Our eyes meet. His pupils are huge, and there’s something so intense about the way he’s looking at me, it’s kind of scary. Only scary is the wrong word. I’ve felt a lot of scary in the past few weeks, and this is different.
This is scary like pausing at the top of the steepest hill on a roller coaster, bracing yourself for the drop.
“Hey,” I say back.
“Can I talk to you?”
He considers this request. “No.”
It’s not what I was expecting him to say. All I can come up with is “Oh.”
Then it’s silent again except for his music, and there’s this . . . this atmosphere. I think it must be him. I think he’s making the atmosphere with his skin and his eyes, which look almost silver right now, and maybe he’s also making it with all the muscles in his forearms, which are clenching and unclenching his hands in this way that’s just—
It’s just something. Intense, I guess. Menacing, but without the menace.
I have never stood this close to him before. I’ve never been alone with him since the day he parked his car right next to my feet and made me pass out.
I’ve never felt this excited, awkward, and senselessly worried in my whole entire life.
Until he takes a step toward me. That’s worse.
Better-worse. It’s totally a thing.
I back up.
He’s supposed to stop stepping toward me when I back up, but he doesn’t. He keeps coming. He moves right into my zone of personal space, and I get pinned up against the stacks, my butt pressing against a low shelf, West’s hands braced on either side of my head.
“I’m working,” he says. As though I’m a book, and he’s shelving me.
I try to say, I’ll come back later, but instead I make this sort of clicking, gargling noise that makes me sound like a bullfrog. I can feel my throat flushing—always a dead giveaway that I’m embarrassed. I clear it and manage to say, “That’s fine. I can . . . come back. Or I’ll c-call you.”
I don’t have his phone number. Or any intention of calling him.
I don’t know why I’m imagining I can feel the heat off his skin, because that’s impossible. He isn’t that close, surely. I cast my eyes up, trying to visually measure the number of inches between our faces.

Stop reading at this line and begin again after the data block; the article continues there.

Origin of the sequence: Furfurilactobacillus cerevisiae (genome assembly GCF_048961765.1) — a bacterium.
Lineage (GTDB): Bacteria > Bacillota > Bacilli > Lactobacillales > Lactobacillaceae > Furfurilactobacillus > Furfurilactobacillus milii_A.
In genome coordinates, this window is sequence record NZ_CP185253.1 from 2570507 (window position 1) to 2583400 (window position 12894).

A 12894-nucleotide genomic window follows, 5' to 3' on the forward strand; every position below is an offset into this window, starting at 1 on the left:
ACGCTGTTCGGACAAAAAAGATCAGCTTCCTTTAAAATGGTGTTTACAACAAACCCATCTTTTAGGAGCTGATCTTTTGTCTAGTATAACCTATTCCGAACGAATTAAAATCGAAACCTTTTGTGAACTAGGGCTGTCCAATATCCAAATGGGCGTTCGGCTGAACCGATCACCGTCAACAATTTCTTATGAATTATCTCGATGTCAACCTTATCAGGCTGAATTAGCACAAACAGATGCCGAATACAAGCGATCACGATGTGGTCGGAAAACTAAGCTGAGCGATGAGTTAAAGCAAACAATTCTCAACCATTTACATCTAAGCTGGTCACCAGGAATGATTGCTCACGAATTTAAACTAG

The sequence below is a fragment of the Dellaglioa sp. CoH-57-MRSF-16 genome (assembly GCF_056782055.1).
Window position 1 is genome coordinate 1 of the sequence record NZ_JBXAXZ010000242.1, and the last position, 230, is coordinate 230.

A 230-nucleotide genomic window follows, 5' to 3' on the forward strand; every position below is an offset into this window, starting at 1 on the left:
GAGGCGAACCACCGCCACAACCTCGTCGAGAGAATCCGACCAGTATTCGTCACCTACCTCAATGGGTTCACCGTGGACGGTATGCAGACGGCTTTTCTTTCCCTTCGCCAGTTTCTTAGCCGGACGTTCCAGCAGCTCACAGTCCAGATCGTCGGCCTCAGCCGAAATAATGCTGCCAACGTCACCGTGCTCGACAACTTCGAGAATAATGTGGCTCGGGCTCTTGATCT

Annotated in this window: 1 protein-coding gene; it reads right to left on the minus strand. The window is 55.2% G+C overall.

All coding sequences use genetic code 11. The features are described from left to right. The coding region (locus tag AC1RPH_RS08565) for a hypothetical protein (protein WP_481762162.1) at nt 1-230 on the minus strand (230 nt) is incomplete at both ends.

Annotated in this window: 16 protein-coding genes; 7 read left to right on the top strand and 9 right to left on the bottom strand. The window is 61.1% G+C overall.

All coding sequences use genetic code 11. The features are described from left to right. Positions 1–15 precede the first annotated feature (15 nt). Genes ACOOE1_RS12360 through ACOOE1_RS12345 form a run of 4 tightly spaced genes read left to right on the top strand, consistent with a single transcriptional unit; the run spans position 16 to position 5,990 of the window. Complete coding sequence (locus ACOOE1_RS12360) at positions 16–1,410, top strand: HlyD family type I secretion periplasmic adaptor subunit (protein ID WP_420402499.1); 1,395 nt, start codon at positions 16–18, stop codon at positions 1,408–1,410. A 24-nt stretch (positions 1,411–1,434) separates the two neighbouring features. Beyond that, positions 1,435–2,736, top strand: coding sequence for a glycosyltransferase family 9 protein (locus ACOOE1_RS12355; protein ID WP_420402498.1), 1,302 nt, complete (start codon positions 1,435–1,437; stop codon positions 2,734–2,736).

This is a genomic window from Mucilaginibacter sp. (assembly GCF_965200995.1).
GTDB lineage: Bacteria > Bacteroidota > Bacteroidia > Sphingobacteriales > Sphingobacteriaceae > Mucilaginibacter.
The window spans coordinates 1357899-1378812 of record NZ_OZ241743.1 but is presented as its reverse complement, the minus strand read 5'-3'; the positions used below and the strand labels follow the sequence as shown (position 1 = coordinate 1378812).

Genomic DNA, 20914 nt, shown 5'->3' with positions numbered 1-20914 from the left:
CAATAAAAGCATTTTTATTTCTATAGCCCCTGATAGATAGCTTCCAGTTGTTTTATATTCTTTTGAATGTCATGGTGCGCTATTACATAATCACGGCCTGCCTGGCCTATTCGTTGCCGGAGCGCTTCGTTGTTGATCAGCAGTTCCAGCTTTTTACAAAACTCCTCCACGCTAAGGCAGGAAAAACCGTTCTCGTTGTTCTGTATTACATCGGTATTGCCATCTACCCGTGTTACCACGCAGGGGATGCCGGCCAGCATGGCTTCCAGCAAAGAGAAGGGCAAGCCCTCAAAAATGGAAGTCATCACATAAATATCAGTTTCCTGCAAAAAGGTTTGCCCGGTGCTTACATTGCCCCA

It’s not very many inches at all.
West doesn’t touch me, but he is much closer than he needs to be, and the way he’s looking down at me, his chest rising and falling rapidly, color high in his cheeks—I can’t help but think about his fist connecting with Nate’s mouth. The way Nate fell to the floor, heavy and limp.
He did that for you, I think.
I came here to ask him, but I already know.
He did it for me, and this is how he looked afterward. Dilated everywhere, his skin warm and his breathing rapid and shallow.
This is how he would look in bed.
I close my eyes, because I need to get my bearings. I had imagined a businesslike talk with West. Please don’t do that again, I would say. Okay, if that’s the way you feel about it, he’d reply. Yes, that’s the way I feel, I would tell him. Then maybe I’d give him a lecture about the importance of settling conflict without violence, followed by a brisk handshake.
I didn’t imagine the ruddy skin of his neck right by the collar of his shirt. The stubble on his jaw where it curves into his ear. I didn’t anticipate his smell, like spearmint and library books, detergent and warm skin.
God, he smells fantastic, but he’s also kind of scary, and I have no idea what the rules are right now. No idea at all.
I need rules to get through this kind of stuff. I’m a rules kind of girl.
“West,” I whisper.
It’s supposed to sound calm and businesslike, but instead it sounds like I’m begging him for something, and I guess he takes that as a cue. He drops his head toward my shoulder. His lips . . . I can’t be sure, but I think his lips are really close to my skin. I feel his breath near my ear, and my nipples harden.
“West, what the hell?”
“Why’d you come here, huh?” he murmurs.
And then—this is the worst-best part, by far—he turns his head and kisses my jaw, openmouthed.
It’s like satin. Like lightning.
I don’t know what it’s like.
I do know that it’s not what’s supposed to be happening at all.
Except that the atmosphere West is creating makes me feel like this is what’s supposed to be happening. Exactly this. The West menace is, like, sex in aerosol form. He’s making it with his body, and then he’s putting it all over me.
My body is into it, too. My body is on board.
My body is such a traitor.
“Why’d you have to come?” His voice is low and husky. Languid. His voice is a hook, catching on me. Reeling me in.
The music from his earbuds is a faraway drumbeat, and West doesn’t move his hands. I do, though. Mine have slid up to his neck, tangling in his hair, pulling his head down.
Okay, no, they haven’t. But they want to. They are positively itching to go rogue, and maybe he can see that in my eyes, because he makes this sound that’s not even a sound. It’s just an explosion of breath that does incendiary things to my panties.
“Tell me,” he insists.
Tell him what? I have no idea what he’s talking about. The only thing I know is if he doesn’t kiss me soon, I’m going to die. He’s so hot, and it’s not just that his skin is warm, although it is. It’s that I can feel all the energy from the fight coursing through him. He’s still jacked up and high on adrenaline and chemicals. He’s not himself. I’m not sure how I know this, but I do. West isn’t West, and I’m not Caroline. Not with him so close. Braced over me, heating me up, breathing against my neck, he feels like a guy who’s barely keeping it together. A guy who would beat the living shit out of the wrong someone if the wrong someone happened by, but who’d rather spend the rest of the afternoon and half the night fucking the right someone raw.